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Home / News / ORNL scientists invent composites to monitor damage

ORNL scientists invent composites to monitor damage

01
Dec '18
Courtesy: Christopher Bowland and Sherry Razo/Oak Ridge National Laboratory, U.S. Dept. of Energy
Courtesy: Christopher Bowland and Sherry Razo/Oak Ridge National Laboratory, U.S. Dept. of Energy
Scientists at the Department of Energy’s Oak Ridge National Laboratory have invented a roll-to-roll process to coat electrically conductive carbon fibres with semiconducting silicon carbide nanoparticles. The nanomaterial-embedded composite is stronger than fibre-reinforced composites and has a new feature – capability to monitor its own structural health.

The process has been developed by Chris Bowland, a Wigner Fellow at ORNL and Amit Naskar, leader of ORNL’s Carbon and Composites Group.

When enough coated fibre is embedded in a polymer, the fibres create an electrical network and the bulk composite becomes electrically conductive. The semiconducting nanoparticles can disrupt this electrical conductivity in response to applied forces, adding an electromechanical functionality to the composite.

If the composite is strained, the connectivity of the coated fibres is disrupted and the electrical resistance in the material changes. Should storm turbulence cause a composite airplane wing to flex, an electrical signal may warn the plane’s computer that the wing has endured excessive stress and prompt a recommendation for an inspection.

Carbon fibre composites—lightweight and strong—are great structural materials for automobiles, aircraft and other transportation vehicles. They consist of a polymer matrix, such as epoxy, into which reinforcing carbon fibres have been embedded. Because of differences in the mechanical properties of these two materials, the fibres can detach from the matrix under excessive stresses or fatigue. That means damage in carbon fibre composite structures can remain hidden below the surface, undetectable by visual inspection, potentially leading to catastrophic failure.

“Carbon fibre composites fail catastrophically, so you won’t see damage until the entire structure has failed,” said Bowland. “By knowing what’s going on within the composite, you can better judge its health and know if there is damage that needs to be repaired.”

ORNL’s roll-to-roll demonstration proved in principle that the method could be scaled up for high-volume production of coated fibres for next-generation composites. Self-sensing composites, perhaps made with a renewable polymer matrix and low-cost carbon fibres, could find themselves in ubiquitous products, even including 3D-printed vehicles and buildings.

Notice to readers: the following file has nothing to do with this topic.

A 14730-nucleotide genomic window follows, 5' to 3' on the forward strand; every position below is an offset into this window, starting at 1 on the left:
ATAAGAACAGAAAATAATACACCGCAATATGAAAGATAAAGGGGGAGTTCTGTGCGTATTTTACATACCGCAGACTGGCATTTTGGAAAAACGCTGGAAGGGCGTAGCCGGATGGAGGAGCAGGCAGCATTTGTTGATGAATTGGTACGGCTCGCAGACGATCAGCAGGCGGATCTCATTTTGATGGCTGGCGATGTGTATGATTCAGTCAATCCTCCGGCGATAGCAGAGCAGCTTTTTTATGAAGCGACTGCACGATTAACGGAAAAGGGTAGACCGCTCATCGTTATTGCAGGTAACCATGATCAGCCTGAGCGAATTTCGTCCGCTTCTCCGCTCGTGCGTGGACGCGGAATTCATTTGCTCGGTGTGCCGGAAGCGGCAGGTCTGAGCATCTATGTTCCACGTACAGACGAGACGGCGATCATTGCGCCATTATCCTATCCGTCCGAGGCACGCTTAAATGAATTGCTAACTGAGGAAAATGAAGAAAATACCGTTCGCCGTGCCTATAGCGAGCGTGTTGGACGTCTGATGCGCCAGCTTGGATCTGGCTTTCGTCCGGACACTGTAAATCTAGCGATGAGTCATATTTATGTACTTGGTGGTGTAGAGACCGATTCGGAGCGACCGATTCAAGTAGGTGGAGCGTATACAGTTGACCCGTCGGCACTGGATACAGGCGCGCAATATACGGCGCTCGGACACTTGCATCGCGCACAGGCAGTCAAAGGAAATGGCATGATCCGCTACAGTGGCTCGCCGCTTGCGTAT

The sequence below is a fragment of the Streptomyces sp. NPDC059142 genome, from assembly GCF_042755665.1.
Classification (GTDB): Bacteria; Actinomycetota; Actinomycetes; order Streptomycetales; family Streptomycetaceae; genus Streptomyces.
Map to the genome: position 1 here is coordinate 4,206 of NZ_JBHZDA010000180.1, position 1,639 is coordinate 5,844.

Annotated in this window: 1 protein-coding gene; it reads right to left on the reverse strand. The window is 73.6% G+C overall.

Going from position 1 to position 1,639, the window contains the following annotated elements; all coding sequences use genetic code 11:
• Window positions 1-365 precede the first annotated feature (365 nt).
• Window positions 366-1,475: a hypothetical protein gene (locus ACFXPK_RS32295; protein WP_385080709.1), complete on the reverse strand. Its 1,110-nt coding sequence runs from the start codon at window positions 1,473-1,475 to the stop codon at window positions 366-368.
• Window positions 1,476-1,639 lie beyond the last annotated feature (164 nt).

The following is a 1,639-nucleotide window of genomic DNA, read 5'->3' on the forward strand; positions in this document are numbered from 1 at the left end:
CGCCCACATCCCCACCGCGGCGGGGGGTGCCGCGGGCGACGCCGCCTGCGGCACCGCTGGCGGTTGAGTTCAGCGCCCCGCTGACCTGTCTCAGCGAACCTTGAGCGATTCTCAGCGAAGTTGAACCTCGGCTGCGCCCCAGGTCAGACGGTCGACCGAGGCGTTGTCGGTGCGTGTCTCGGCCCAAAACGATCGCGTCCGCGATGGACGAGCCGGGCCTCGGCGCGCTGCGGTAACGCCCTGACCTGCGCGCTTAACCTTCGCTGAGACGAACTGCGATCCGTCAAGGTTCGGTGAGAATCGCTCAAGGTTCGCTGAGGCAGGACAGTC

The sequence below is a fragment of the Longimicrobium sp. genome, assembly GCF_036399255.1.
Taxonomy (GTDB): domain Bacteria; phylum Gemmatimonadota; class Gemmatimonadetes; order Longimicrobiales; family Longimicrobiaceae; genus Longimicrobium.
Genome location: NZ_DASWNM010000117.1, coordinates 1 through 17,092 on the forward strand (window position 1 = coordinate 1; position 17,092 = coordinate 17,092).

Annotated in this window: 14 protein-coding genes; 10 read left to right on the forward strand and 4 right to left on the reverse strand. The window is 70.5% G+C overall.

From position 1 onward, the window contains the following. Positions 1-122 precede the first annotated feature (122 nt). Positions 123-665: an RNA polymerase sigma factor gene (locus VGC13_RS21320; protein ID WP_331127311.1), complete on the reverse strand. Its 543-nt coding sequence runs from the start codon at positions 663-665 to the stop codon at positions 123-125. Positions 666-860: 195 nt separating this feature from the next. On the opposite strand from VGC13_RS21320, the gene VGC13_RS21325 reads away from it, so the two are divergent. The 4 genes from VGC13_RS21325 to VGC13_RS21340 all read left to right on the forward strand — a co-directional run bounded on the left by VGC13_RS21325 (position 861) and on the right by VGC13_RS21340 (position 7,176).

To fabricate nanoparticle-embedded fibres, the researchers loaded spools of high-performance carbon fibre onto rollers that dipped the fibre in epoxy loaded with commercially available nanoparticles about the width of a virus (45–65 nanometers). The fibre was then dried in an oven to set its coating.

To test the strength with which nanoparticle-embedded fibres adhered to the polymer matrix, the researchers made fibre-reinforced composite beams with the fibres aligned in one direction. Bowland conducted stress tests in which both ends of this cantilever were fixed while a machine assessing mechanical performance pushed on the beam’s middle until it failed. To investigate the sensing capabilities of the composite, he affixed electrodes on both sides of the cantilever. In a machine called a “dynamic mechanical analyser,” he clamped one end to hold the cantilever stationary. The machine applied force at the other end to flex the beam while Bowland monitored the change in electrical resistance. ORNL postdoctoral fellow Ngoc Nguyen conducted additional tests in a Fourier-transform infrared spectrometer to study chemical bonds within the composites and improve understanding of the enhanced mechanical strength that was observed.

The researchers also tested composites made with different amounts of nanoparticles for the ability to dissipate energy—as measured by vibration-damping behaviour—a capability that would benefit structural materials subjected to impacts, shakes, and other sources of stress and strain. At every concentration, the nanoparticles enhanced energy dissipation (by 65 to 257 per cent).

Bowland and Naskar have applied for a patent for the process to make self-sensing carbon fibre composites.

“Dip coating offers a new route to utilise novel nanomaterials under development,” Bowland said.

ORNL's Laboratory Directed Research and Development Programme supported the research, which is published in ACS Applied Materials & Interfaces, a journal of the American Chemical Society. (SV)

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